Chemistry & Catalysis
X-ray research on 80-million-year-old fossilized burrows, likely the work of tiny marine worms, is helping scientists understand how living organisms affected the chemistry of the sea floor.
A researcher who performed a variety of X-ray experiments at SLAC’s synchrotron will receive an annual scientific award during a SLAC conference next month.
Using a new technology for ultrafast science, researchers have for the first time observed extremely rapid atomic motions in a three-atom-thick layer of a promising material that could be used in next-generation solar cells, electronics and catalysts.
SUNCAT and SIMES researchers have received funding from Stanford's Global Climate and Energy Project to support research related to generating renewable fuels.
A new technology at SLAC uses high-energy electrons to unravel motions faster than a tenth of a trillionth of a second in materials, opening up new research opportunities in ultrafast science.
In separate studies, researchers at Stanford and the University of Wisconsin-Madison report advances on chemical reactions essential to fuel-cell technology.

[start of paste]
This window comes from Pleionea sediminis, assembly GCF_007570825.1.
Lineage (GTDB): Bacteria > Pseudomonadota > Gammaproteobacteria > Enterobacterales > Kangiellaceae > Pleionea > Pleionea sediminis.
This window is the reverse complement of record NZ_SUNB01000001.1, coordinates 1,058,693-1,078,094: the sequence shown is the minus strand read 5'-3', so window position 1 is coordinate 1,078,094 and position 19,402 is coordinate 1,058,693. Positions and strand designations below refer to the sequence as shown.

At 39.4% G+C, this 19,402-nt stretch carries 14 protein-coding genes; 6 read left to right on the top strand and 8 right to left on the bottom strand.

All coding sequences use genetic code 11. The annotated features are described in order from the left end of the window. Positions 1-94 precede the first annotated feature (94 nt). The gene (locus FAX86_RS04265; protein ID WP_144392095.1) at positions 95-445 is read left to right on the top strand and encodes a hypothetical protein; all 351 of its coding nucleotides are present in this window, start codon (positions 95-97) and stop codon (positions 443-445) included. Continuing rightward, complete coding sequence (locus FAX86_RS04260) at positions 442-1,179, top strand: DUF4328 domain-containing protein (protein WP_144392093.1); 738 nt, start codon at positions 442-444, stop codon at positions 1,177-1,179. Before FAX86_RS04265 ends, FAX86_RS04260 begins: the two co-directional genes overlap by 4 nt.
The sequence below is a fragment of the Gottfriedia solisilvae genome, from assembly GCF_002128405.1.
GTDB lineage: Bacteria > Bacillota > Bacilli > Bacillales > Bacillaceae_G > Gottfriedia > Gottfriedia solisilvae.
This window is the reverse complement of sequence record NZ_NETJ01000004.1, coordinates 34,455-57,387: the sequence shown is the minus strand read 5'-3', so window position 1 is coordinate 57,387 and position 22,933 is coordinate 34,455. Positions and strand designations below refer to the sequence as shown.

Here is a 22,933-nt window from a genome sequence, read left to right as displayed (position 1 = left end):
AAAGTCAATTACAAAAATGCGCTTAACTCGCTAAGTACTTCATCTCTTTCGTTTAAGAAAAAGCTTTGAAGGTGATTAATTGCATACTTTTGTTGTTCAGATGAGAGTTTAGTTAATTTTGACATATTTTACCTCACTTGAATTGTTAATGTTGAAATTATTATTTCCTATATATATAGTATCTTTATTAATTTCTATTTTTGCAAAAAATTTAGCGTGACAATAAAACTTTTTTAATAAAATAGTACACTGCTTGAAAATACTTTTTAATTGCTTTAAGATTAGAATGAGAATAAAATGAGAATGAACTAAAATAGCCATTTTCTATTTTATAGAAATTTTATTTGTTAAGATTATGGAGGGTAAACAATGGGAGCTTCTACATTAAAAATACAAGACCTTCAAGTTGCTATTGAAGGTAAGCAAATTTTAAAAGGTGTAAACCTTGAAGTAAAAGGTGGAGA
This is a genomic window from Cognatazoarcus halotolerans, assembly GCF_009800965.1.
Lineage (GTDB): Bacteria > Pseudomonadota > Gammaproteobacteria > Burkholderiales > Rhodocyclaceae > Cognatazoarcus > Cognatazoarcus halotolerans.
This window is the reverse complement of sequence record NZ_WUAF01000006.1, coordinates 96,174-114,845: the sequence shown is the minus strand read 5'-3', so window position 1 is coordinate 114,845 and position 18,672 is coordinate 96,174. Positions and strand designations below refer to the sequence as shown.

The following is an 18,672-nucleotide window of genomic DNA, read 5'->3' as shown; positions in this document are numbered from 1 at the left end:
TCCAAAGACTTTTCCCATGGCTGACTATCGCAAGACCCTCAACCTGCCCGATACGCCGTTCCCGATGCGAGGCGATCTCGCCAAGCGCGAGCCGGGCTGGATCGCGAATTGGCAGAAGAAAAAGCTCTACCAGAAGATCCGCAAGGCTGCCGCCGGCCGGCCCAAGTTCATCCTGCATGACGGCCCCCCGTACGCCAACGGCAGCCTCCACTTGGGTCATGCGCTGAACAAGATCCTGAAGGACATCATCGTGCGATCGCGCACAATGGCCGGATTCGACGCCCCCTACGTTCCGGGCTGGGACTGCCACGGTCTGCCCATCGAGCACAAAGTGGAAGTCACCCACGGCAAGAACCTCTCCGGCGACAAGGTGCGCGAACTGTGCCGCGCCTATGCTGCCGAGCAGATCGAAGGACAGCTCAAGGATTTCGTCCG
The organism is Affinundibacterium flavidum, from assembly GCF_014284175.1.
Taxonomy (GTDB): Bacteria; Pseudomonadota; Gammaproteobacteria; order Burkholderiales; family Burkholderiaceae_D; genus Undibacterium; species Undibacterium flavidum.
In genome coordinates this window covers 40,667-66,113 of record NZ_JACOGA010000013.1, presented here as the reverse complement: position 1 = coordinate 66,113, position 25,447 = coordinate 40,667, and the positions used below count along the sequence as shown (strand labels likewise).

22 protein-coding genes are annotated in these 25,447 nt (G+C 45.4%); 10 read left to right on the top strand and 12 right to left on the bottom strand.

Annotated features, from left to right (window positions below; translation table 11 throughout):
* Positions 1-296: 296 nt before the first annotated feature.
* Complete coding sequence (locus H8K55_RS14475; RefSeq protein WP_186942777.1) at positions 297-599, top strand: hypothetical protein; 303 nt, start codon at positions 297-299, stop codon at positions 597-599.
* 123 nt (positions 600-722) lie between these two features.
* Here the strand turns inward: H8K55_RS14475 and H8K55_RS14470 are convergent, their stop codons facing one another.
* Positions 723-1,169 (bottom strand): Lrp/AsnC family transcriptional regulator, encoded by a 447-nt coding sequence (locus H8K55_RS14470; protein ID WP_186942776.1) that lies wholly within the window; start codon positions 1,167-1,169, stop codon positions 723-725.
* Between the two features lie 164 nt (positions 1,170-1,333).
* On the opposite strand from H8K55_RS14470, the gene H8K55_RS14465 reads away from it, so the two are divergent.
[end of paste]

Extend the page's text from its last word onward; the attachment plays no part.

SIMES scientists have developed a cheap and efficient way to extract clean-burning hydrogen fuel from water 24 hours a day, seven days a week.
Scientists for the first time tracked ultrafast structural changes, captured in quadrillionths-of-a-second steps, as ring-shaped gas molecules burst open and unraveled.
Researchers discovered that adding two chemicals to the electrolyte of a lithium metal battery prevents the formation of dendrites – “fingers” of lithium that pierce the barrier between the battery’s halves, causing it to short out, overheat and sometimes burst into flame.
SLAC and the SUNCAT Center for Interface Science and Catalysis supported creation of a new carbon material that significantly improves the performance of batteries and supercapacitors.